Think of Chelsea and think of Sloane Square, the King’s Road, and Stamford Bridge, happening pubs, trendy shops and Saturday afternoons at the football. Stamford Bridge is a Mecca; a place of pilgrimage for the tens of thousands of devoted Chelsea fans who come, week in week out, to watch their sporting titans perform on the hallowed turf within a stone’s throw of Fulham Broadway.
Chelsea is proud of the fact that it has a strong British core running through the club from top to bottom. The manager is the young, dynamic Frank Lampard, a Chelsea man through and through. He played almost his entire career at the club, winning every domestic competition and remains the club’s leading goal scorer to this day. The club champions young British talent with the heart of the team made up of Chelsea academy graduates, who in few years time will form the spine of the England football squad.
While Chelsea Football Club and Stamford Bridge occupy a totemic place in the cultural identity of London, its position is not unchallenged. It faces competition from other sporting events: in 2019 the sporting public’s attention was diverted by the cricket and rugby World Cups, competitions in which the England side both reached the final.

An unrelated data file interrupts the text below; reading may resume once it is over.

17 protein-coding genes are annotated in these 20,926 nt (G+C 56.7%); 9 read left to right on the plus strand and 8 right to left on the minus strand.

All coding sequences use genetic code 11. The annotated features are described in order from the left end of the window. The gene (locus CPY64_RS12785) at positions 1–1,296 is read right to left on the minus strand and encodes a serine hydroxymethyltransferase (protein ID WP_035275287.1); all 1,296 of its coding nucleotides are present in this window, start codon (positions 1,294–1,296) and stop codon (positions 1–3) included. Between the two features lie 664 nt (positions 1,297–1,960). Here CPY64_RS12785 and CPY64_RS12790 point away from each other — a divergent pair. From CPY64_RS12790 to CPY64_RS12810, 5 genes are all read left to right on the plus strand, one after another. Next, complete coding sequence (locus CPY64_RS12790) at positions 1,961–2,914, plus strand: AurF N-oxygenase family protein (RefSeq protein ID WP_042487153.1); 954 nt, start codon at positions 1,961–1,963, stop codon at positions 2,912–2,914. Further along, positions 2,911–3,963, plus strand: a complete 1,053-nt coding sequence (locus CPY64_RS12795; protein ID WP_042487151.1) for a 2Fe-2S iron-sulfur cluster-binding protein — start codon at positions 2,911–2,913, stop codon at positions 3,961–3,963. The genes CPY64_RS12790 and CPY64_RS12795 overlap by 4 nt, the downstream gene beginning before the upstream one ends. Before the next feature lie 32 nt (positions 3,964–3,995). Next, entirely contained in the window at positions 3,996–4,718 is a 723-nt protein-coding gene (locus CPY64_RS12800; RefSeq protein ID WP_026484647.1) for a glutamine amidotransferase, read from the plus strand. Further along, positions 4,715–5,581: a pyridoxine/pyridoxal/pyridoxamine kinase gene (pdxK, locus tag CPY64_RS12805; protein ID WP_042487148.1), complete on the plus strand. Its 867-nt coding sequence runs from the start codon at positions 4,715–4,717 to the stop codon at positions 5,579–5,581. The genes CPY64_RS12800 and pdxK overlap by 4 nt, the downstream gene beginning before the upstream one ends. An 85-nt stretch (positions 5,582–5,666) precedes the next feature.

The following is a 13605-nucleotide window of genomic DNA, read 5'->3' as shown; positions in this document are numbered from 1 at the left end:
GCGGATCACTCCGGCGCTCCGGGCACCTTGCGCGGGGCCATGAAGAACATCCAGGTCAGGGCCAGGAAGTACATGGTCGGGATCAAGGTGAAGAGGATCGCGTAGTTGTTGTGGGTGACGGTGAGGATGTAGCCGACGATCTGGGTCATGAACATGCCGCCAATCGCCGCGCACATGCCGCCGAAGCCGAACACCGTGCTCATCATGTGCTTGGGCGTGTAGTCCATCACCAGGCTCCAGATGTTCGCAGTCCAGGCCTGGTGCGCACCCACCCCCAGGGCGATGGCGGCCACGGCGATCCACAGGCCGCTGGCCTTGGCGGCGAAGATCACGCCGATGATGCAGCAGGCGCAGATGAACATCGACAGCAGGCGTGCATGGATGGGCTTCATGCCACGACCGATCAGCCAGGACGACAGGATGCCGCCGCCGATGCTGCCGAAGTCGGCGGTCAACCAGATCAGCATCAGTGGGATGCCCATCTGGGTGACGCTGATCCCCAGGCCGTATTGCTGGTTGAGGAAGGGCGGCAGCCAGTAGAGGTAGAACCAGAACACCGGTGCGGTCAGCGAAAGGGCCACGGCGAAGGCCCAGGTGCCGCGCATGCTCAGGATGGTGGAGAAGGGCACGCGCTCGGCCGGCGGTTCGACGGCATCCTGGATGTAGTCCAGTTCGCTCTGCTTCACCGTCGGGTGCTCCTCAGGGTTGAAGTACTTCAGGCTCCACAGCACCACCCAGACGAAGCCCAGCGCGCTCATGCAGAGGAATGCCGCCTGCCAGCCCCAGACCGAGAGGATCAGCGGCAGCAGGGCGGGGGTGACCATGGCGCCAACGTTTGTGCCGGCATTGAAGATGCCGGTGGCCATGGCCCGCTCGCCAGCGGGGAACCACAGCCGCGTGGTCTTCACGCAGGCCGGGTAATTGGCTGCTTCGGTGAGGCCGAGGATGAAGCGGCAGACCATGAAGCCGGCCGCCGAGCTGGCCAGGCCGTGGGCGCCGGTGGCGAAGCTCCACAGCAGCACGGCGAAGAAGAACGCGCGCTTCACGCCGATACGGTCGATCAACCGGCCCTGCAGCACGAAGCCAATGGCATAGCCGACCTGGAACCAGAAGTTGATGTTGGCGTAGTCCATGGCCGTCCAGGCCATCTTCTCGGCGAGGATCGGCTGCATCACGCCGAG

In 2020 the European Championships will be taking place in England. Domestically, too, there are many London football clubs with devoted followings; the recent opening of Tottenham Hotspur’s new stadium was a reminder of the ever-present competition for the match day offering. Anti-bribery legislation and associated compliance restrictions make the hospitality and entertainment market more competitive with a smaller pool to draw from in the corporate sphere.
The club champions young British talent with the heart of the team made up of Chelsea academy graduates